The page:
“Oh my God,” Denee Benton said, facing a metal grating shop. “Everything is really closed.”
It was a cold Tuesday morning in early January and Miss Benton, an actress nominated by Tony who starred in the HBO drama “Golden Age,” went to Tompkins Avenue in the Bedford-Stuyvesant section of Brooklyn to shop. On the list: candles, crystals, herbs, maybe even vintage clothes.
Blame Omicron or the cold or the post-holiday hangover, but nearly all of the Tompkins up and down stores are closed.
“I don’t blame them,” said Mrs. Benton, as she peered into her dark window Ancient Blend Apothe’Care. “I love resting Negroes. But I want to buy some candles. “
When Ms. Benton, 30, first moved to New York City in 2015 as a recent graduate of Carnegie Mellon University, she found an apartment in the vicinity. “I like it,” she said. But when Broadway signaled—first “Book of Mormon,” then “Natasha, Pierre & the Great Comet of 1812,” then “Hamilton”—she moved to Manhattan.
During the pandemic, she read about Black Bed-Stuy Building street market. She visited them and fell in love with the neighborhood again, so much that she and Her husband, actor Carl Lundstedtfound an apartment there and moved in.
Despite the closed doors, she seemed determined to enjoy the day. “People are like, ‘What’s your hobby?’ I’m like, ‘I love sitting in the sun and walking slowly and just having something cute to sip on.’ “She was dressed comfortably against the cold, in a camel coat, a white turtleneck, blazer jeans, white high-waisted-top sneakers and a hat. Black bucket with “Black Is Beautiful” inscription. A black amethyst and tourmaline pendant hangs from the neck, a gold ring on the ear, and the golden balls ring each bright eye.
In Best regards, Tommy, one of the few newly opened stores, she went looking for something cute to sip, stopping to admire a dress made of faux brown leather and a few extra bucket hats. At the front coffee shop, she asked about the beetroot coffee. Thanh had run out of beet pulp, so she asked about a shot of lily. She’s not in the mood for CBD. She enjoys a lion’s mane oat latte. The bartender told her the drink would improve cognitive health.
“Concentrate,” he said. “Improve awareness and alertness.” That looks good to Miss Benton.
Back on the street, she stopped and stared at the windows of a few closed shops – Peace & Riot, Create Manifest BK – drink her coffee and pour some alcohol on her sleeve. (Awareness didn’t kick in immediately.) Cleaning up the spill, she passed another closed store, Byas & Leon. “Great vintage store,” she said wryly.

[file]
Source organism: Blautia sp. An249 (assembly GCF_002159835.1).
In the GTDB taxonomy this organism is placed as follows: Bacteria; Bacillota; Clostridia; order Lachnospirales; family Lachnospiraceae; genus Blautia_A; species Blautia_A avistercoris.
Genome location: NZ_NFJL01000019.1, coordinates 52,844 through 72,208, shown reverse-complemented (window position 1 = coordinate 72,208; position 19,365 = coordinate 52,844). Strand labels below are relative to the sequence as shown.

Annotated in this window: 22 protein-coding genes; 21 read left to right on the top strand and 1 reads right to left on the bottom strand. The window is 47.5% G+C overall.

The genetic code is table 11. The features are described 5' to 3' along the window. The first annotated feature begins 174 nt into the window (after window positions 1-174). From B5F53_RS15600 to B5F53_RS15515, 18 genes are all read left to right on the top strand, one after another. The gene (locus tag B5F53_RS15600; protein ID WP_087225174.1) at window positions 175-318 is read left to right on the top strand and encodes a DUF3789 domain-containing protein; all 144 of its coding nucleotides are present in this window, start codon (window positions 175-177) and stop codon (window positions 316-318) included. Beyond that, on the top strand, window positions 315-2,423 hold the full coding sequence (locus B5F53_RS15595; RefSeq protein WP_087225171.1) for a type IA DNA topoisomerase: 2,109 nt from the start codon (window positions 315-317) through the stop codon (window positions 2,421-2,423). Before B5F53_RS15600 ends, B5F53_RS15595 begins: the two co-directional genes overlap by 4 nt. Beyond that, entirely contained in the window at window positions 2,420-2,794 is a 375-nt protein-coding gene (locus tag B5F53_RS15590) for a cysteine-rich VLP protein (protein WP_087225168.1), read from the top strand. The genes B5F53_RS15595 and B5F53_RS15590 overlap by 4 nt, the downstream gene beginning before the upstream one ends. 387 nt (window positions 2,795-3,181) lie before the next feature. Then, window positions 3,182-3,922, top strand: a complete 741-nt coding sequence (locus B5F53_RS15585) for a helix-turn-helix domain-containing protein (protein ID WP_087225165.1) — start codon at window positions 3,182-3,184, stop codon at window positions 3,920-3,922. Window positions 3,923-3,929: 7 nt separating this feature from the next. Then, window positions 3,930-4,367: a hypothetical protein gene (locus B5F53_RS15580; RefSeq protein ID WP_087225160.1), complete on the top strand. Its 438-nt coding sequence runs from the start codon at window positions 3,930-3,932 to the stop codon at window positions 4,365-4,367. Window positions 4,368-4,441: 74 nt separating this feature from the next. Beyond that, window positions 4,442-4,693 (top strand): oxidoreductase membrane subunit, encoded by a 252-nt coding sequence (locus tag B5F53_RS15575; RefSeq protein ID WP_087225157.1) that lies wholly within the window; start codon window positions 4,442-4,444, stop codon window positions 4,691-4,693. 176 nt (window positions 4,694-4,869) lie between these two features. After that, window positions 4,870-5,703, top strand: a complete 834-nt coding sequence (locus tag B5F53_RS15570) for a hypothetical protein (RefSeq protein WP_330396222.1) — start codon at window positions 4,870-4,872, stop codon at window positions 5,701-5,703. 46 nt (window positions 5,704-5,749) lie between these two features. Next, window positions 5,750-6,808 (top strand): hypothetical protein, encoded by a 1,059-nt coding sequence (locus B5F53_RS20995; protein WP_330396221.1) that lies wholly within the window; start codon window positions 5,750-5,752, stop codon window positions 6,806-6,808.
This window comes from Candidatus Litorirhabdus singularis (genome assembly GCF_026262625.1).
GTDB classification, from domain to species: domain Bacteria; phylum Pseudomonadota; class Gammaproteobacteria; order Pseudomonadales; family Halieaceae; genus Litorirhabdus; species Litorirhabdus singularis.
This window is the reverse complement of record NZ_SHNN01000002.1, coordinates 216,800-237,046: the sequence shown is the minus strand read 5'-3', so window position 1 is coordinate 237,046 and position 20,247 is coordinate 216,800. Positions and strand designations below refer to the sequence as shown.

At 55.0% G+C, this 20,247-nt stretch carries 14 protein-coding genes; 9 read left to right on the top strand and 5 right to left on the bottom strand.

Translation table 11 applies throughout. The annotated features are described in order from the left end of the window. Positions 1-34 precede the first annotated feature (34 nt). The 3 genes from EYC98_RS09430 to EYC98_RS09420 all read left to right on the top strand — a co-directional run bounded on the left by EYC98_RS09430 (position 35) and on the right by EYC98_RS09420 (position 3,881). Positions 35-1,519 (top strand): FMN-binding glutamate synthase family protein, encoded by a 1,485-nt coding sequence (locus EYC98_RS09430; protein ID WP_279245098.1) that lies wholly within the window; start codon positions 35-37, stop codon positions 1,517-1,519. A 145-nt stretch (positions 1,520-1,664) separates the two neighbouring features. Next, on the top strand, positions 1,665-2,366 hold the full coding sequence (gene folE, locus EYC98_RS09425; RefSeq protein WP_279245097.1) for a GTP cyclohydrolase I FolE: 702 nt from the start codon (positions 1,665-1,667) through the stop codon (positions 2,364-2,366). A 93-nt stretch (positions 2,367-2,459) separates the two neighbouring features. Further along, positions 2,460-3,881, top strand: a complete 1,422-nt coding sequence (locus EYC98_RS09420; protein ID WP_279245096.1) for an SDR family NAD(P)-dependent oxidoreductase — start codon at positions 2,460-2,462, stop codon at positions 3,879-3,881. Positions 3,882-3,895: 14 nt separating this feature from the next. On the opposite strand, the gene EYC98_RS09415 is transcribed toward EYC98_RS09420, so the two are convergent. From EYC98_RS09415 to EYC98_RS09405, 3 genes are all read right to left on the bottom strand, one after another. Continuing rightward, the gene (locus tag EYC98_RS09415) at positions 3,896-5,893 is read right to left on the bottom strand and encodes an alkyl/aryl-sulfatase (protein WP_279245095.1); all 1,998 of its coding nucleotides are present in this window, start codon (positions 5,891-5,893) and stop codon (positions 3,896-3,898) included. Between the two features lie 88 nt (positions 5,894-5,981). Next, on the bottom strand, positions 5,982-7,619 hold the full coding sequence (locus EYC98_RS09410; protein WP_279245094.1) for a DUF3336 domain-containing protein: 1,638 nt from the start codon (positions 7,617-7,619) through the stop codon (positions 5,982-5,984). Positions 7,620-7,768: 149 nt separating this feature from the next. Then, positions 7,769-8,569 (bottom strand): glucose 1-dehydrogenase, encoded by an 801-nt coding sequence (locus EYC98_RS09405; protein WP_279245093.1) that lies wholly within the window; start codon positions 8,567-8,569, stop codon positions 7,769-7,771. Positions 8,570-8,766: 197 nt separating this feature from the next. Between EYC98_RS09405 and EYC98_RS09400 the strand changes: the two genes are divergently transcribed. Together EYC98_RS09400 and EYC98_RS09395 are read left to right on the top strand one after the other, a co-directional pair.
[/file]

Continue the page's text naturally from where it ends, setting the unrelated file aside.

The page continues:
As she walks unhurriedly toward Herbert Von King Park — “I’m a young girl,” she says — she seems completely at ease, in stark contrast to Peggy Scott, the character she is. She played in “The Gilded Age. As a black secretary in the white family of Agnes van Rhijn (played by Christine Baranski), Peggy is segregated by race. And at home with her wealthy parents, Dorothy and Arthur Scott (Audra McDonald and John Douglas Thompson), Peggy’s writing ambitions create further distance.
Miss Benton responds to the character immediately, as a Black artist often navigates white spaces. “I just felt immediately reflected in myself in the bracelet she walked on and all her intersecting identities,” she said. “The lanyard hasn’t changed that much.” She also finds something inspiring about Peggy. “She was trying to be her own libertarian,” Ms. Benton said.
In an early episode, Peggy tells her friend Marian, “For a New Yorker, anything is possible.” Miss Benton, who modeled her character on 19th-century Black writers such as Julia C. Collins and Ida B. Wells, believes it. The question she asked herself for the year: “What if I didn’t have to explain myself to anyone to be myself?”
After entering the park, Ms. Benton chose a bench and tilted her face towards the sun. In the early years of her career, she says she didn’t always know how to supplement herself with the physical and emotional demands of acting. But since then she has learned what works for her.
“Sitting on a park bench in the sun gives me enough energy to last the day in a way that a Pilates class never does,” she says.
In addition to vitamin D, she now also believes in spiritual bathing, physical bathing, meditation, Yoni sauna, Reiki. “I feel like actors have to do physical therapy for our souls,” she said. “The mental work has become so important to me that it feels like I still have something to pour out.”
Crystals also help. “I never thought I would be a lady with a crystal in a pocket or a crystal in a bra,” she said. “It’s not that I actually wear bras anymore.” (When she wears one, she will likely insert a rose quartz crystal.)
A few minutes of winter sunshine seems to do the trick. She thought of one more place to try shopping: Life Wellness Centera massage and acupuncture spa on Tompkins, which also has a nursery and botanical shop that sells crystals, candles, and bath bombs.
“It is my happy place,” she said. “They provide the best massages.”
As she approached, she saw signs of life. “I feel so grateful,” she said. The website says the center opened an hour ago. But despite a few polite knocks and shouts, the door was locked and the lights were off. Looks like no one was inside.
Miss Benton was already striding. “If I owned a store, I would sleep there too,” she said.
https://www.nytimes.com/2022/02/18/style/denee-benton-of-the-gilded-age-shops-in-her-backyard.html ‘The Gilded Age’ Denée Benton The Shops In Her Backyard